How Event Professionals Stay Focused on the Job

Author: Convene Editors       

distractions

Event professionals took our survey about work distractions, and offered their tips on how to avoid losing focus at work.

For our December cover story about distractions at work, Convene asked event professionals to complete a short survey about the challenge of staying focused on the job when there are so many things — digital and environmental — competing for our attention. The survey respondents shared some of their strategies and tips for staying focused — some of which seem to take a page out of Nir Eyal’s book, Indistractable: How to Control Your Attention and Choose Your Life. Here are some of their answers.


“Put in earbuds or plug in headphones.”


“Turn off Outlook.”


“Confining checking emails to first thing in the morning and again before the end of the day.”


“Avoid checking or having alerts on my phone to limit working too much after hours.”


“Use personal phone and social- media time as a reward for completing a task.”


“Once you meet a deadline, you can reward yourself with a mental break, a walk, using social media, or doing a personal task. Now if only I would take my own advice!”


“SelfControl app for Mac (self-timed domain blocking), Mindful Browsing add-on for Chrome (gentle nudges), and StayFocusd for Chrome (self-timed domain blocking).”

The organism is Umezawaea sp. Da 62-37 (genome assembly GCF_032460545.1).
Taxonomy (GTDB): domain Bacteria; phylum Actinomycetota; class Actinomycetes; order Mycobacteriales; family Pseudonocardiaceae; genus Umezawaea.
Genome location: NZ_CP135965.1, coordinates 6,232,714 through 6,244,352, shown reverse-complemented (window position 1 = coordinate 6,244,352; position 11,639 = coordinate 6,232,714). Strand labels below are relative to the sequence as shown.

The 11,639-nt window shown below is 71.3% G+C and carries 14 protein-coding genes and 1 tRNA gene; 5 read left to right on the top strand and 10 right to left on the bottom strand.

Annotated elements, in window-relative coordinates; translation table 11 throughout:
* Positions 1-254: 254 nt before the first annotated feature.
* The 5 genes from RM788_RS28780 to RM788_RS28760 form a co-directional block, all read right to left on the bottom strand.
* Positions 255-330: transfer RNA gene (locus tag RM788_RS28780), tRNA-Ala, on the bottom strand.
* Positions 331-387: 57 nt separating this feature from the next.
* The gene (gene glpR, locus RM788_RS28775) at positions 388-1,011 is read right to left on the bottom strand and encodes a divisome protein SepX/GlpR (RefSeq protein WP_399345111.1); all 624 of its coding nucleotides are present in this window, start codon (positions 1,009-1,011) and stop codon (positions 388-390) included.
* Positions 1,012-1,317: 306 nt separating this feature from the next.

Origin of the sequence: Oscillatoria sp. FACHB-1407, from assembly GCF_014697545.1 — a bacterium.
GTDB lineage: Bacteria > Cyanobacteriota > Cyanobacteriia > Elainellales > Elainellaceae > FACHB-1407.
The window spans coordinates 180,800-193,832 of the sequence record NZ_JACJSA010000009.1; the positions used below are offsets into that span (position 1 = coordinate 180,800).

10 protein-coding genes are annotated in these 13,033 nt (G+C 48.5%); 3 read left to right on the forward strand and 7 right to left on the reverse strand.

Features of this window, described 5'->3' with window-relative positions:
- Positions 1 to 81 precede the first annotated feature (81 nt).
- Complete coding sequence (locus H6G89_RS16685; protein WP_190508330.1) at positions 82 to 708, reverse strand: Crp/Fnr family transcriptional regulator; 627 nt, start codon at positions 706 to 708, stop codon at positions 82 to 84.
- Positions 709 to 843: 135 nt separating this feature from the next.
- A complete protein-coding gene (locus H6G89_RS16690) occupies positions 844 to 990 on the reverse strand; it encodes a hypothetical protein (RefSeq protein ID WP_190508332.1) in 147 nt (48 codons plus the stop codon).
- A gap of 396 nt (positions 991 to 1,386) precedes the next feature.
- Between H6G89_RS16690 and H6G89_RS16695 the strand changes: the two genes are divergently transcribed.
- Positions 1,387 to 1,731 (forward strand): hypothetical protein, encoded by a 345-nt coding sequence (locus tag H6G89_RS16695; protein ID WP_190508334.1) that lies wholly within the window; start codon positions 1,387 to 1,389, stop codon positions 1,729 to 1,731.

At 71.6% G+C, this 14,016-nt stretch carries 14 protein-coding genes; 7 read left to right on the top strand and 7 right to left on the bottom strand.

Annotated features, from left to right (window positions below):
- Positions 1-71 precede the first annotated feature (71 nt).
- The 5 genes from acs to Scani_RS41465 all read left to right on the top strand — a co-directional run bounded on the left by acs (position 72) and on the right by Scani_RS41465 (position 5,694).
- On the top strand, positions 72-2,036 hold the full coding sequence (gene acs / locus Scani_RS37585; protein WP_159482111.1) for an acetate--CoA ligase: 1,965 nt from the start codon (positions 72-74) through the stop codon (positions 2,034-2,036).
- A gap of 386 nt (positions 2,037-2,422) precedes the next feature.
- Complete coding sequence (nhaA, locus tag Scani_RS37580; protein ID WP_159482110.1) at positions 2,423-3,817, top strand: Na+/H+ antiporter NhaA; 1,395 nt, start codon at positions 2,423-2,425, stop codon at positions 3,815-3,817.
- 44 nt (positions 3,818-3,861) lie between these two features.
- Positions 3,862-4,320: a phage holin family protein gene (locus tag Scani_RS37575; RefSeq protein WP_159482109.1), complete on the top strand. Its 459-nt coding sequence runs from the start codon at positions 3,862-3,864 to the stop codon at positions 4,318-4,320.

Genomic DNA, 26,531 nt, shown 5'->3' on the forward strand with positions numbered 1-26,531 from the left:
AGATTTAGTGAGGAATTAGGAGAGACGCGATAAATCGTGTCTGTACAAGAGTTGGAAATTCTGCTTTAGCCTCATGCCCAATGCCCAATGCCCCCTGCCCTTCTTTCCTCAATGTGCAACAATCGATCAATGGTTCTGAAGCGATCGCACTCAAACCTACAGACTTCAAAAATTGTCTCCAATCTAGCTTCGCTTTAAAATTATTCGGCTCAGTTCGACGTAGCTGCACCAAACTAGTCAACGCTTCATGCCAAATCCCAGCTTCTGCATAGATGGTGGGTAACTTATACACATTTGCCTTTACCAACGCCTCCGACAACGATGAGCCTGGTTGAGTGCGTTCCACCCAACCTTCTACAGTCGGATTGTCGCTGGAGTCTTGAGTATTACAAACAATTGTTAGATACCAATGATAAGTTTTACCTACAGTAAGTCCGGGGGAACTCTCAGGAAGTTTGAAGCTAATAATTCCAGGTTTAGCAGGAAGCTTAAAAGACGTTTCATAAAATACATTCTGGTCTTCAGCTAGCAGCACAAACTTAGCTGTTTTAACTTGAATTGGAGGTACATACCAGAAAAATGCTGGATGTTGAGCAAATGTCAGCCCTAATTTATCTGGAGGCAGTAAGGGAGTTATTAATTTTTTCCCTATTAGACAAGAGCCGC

“The time-limit function on iPhone for social media is somewhat helpful. It has cut back on my screen time dramatically because it at least makes me aware that I’m giving my time and attention to something trivial.”


“Put your phone away. Set a timer if you need to, with 30 minutes of focused work rewarded with five minutes of social media/texting.”


“Continue to refer to my monthly project list to ensure that I’m staying on track with deadlines. This process helps to ‘reel me back in’ from interruptions and distractions.”


“Offer meeting and event planners offices with doors and/or time to work from home. Also encourage a culture of knocking and setting up times to discuss projects and time to actually work on projects.”


“Take a walk every hour through the office.”


“Turn off pop-up notifications on your phone.”


“Designate a specific portion of the day to reviewing social-media channels and email newsletters and ignoring them the rest of the day.”


“Put blocks on my Outlook calendar so that I have dedicated time for my work.”


“Time management! Make time for your social networking, but don’t let it take away from the time you must devote to the personal and professional interactions. Monitor your screen time by using the data provided to you by your smart phone.”


“My white noise app helps me stay focused. My favorite is White Noise Lite.”


“Big noise-canceling headphones at the office to block out noise and send a message to colleagues that I’m concentrating. Setting ‘Do not Disturb’ on my work IM.”


“Diffuse peppermint oil — seriously helps with focus!”


“Do the duties that require deep focus first thing in the morning or at the end of the day.”


“I write down my top three items to complete for the day (items should be based on your goals and not someone else’s) and focus on those first. Once those are done, I write down my next three. While working on those items, I close my email and focus. This way I know I will get at least those three items completed and move a little closer to my goals.”


This story is part of Convene’s CMP Series, which enables readers to earn one hour of CE credit toward CMP certification from the Events Industry Council. Find the main story by clicking “Becoming Indistractable,” which will lead you to other sidebars. Go to the CMP Series page for access to additional stories.